Health

Dental Lie Gene

I had the boys at the dentist this week. I’m more afraid of the visit than they are. It’s become my nighttime refrain when I am trying to force them to brush their teeth well: “Now be sure to get every tooth. I don’t want Dr. Jane yelling at me!” And they certainly don’t know how good they have it: video games in the waiting room, sunglasses on for teeth cleaning, prize bags filled with several small toys. This place reeks of happiness. I could not even get them to leave after their cleaning. They ran back in the waiting room and hopped on the comfy chairs to play more games on the wall screens. Can you remember being dragged out of the dentist? How times have changed.

First off, I have more metal in my mouth than some hardware stores. I could set off certain detectors at international airports. And my childhood dentist was an older man who looked like CharlesNelsonReillyCharles Nelson Reilly, who–get this–had horrible teeth! I still remember the dread of going to his office. His waiting room had a few ratty copies of Highlights magazine–where someone had already il_fullxfull.204295662-001found and circled all the hidden objects–and a pretend animal circus cage. I’m not kidding. There was a wall with a lion painted on it and a platform where we could walk up and sit behind bars waiting to be called into the exam room. What a great way to get excited to see the dentist–feeling like a trapped animal. And I’m sure we got a new toothbrush, but I don’t  remember being introduced to floss until I was at least ten. And when I did learn what it was, I thought to myself, “Oh, that’s only for rich people–like Saran Wrap.”

So, the boys are enjoying Disney World, I mean the dentist, and I have to fill out another medical history form for Hayden. They say they need an updated file, yet all the information is the same. What a waste of time. He’s six for Christ’s sake. And I hate these forms. Not just because I don’t know his social security number, but because some of the questions are so passive aggressive. The whole time I’m answering the list, I’m thinking of things I’d like to put down. The following are some sample questions from the actual form, with my thoughts in italics:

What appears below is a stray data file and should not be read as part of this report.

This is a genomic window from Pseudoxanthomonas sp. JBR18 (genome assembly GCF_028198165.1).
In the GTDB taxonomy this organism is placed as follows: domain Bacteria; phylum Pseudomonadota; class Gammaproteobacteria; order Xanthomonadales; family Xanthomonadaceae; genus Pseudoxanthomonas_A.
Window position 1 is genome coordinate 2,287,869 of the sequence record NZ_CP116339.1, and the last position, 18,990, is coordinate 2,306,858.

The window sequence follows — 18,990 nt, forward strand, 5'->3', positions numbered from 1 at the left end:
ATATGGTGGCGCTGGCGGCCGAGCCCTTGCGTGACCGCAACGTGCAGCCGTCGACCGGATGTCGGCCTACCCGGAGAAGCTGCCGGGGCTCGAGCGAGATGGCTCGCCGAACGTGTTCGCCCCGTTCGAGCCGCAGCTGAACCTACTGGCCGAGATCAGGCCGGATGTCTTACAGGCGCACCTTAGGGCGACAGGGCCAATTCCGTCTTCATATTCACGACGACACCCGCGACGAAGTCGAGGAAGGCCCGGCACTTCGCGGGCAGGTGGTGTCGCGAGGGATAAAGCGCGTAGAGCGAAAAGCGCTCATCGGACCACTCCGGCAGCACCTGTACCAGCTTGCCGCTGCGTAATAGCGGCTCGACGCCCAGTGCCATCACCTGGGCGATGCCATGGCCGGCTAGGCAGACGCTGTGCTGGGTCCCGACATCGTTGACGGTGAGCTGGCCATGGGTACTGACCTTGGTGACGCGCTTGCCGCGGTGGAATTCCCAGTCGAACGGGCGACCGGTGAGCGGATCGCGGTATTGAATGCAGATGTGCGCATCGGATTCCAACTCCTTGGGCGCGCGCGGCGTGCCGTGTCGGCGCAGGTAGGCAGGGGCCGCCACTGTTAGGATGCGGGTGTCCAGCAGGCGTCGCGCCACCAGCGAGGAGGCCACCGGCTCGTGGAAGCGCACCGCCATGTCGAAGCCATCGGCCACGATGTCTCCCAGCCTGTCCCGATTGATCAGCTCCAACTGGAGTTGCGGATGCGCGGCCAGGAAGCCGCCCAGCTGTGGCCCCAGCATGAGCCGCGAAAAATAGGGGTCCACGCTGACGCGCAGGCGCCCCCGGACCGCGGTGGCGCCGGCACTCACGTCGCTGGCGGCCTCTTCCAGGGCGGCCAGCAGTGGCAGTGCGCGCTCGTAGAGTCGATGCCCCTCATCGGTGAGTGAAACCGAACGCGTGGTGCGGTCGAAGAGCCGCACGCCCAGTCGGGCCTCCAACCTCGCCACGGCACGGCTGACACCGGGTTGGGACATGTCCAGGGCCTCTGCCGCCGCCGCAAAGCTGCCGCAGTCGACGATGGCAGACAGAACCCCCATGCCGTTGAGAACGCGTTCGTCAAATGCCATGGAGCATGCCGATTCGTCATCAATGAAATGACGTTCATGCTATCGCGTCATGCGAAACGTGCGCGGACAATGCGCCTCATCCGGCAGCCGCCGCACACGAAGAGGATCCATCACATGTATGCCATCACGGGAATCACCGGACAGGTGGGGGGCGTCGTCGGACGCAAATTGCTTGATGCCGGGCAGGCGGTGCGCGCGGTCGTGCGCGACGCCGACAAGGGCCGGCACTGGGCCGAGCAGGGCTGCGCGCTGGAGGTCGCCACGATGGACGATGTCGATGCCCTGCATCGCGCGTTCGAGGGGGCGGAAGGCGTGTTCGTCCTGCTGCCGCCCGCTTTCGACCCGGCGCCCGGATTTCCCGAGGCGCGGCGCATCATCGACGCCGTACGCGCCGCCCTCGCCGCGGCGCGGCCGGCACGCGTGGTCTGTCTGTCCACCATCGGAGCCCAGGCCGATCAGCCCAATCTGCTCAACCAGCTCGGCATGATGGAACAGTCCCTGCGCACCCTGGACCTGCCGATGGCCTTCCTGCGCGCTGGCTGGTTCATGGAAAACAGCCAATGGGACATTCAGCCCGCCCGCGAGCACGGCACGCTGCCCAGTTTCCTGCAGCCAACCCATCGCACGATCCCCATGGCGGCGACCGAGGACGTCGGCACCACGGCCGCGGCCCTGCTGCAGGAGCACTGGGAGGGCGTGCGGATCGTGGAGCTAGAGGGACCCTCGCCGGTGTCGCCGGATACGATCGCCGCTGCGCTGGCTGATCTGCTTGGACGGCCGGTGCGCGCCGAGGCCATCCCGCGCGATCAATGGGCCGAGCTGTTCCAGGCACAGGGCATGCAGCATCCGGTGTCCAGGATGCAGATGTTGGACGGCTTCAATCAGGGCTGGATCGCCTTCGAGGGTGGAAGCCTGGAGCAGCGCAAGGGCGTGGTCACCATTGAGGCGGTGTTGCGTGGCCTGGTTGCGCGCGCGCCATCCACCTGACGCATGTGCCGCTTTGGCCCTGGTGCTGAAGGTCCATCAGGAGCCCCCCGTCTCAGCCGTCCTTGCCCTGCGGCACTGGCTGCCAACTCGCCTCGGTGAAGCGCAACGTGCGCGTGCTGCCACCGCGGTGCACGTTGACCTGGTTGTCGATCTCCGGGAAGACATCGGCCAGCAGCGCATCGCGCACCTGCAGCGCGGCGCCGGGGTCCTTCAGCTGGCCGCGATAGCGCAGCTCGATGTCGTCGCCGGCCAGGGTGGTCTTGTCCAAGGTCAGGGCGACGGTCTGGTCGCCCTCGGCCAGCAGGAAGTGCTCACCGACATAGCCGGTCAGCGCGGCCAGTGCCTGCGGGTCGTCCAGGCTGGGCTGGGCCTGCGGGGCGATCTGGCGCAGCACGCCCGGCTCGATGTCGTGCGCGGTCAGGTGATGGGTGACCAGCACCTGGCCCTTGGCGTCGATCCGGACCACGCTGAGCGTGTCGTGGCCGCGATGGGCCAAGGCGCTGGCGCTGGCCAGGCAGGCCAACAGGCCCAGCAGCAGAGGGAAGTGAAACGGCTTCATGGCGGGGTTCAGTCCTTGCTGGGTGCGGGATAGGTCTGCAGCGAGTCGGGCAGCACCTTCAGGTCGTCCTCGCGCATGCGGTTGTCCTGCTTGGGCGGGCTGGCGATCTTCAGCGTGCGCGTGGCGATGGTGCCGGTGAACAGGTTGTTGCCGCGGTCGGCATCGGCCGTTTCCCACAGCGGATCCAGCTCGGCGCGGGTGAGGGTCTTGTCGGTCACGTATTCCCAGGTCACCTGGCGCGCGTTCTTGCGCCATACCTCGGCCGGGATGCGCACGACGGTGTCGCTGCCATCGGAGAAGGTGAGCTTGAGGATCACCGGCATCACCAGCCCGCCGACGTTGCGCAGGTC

DENTAL HISTORY (please circle the appropriate answer as it applies)

Was your child bottle or breast-fed? Pam was a trooper and breast fed both boys. But, oh, the judgement for the women who puts down bottle fed. It’s like asking a mother to rate how much she loves her child:        Somewhat        Enough         More Than You Love Yours

Did he/she take a bottle to bed/nap time? YES / NO  No, but daddy sure needed a bottle or two to get up the nerve to let them “cry it out”. Paging Dr. Ferber.

At what age was he/she weaned to solid food? Still working on it.

Does your child or did your child suck his/her fingers/thumb or use a pacifier? YES / NO Older one fingers, younger one binky. Poor Hayden had to give up the binky because it was a sign to the world that his parents were bad, yet, Owen can still suck his fingers when tired or stressed. Apparently you can cut the nipples off the binkies, but you can’t cut the fingers off your child.

Does your child use a sippy cup other than at mealtime? YES / NO Yes, we like our furniture and boys spill everything. Of course, now we call them “sport bottles”. Yeah, sport bottles.

Does your child eat between meals? YES / NO My child eats more between meals than he eats meals. Piss off.

Does your child eat sweets, such as candy, soda, or gum? YES / NO LMFAO (first time I’ve ever typed that). Are you freaking kidding me? Does this question mean at the same time? Then, no. Otherwise, a big, fat John Mellencamp-ain’t-that-America YES to all of these essential food groups.

Will your child eat fresh fruits and vegetables? YES / NO Yes, thank God. Sometimes, it’s the only consolation I have for all the processed crap they consume in a day.

How does your child receive fluoride? θ Community water θ Drops, tablets, or vitamin θ Toothpaste θ Rinse or gel Hot pink bubble gum rinse–just another way we obliterate the essential nutrients of one thing (fluoride) with the chemical dyes and flavoring of another (neon pink “bubble gum”).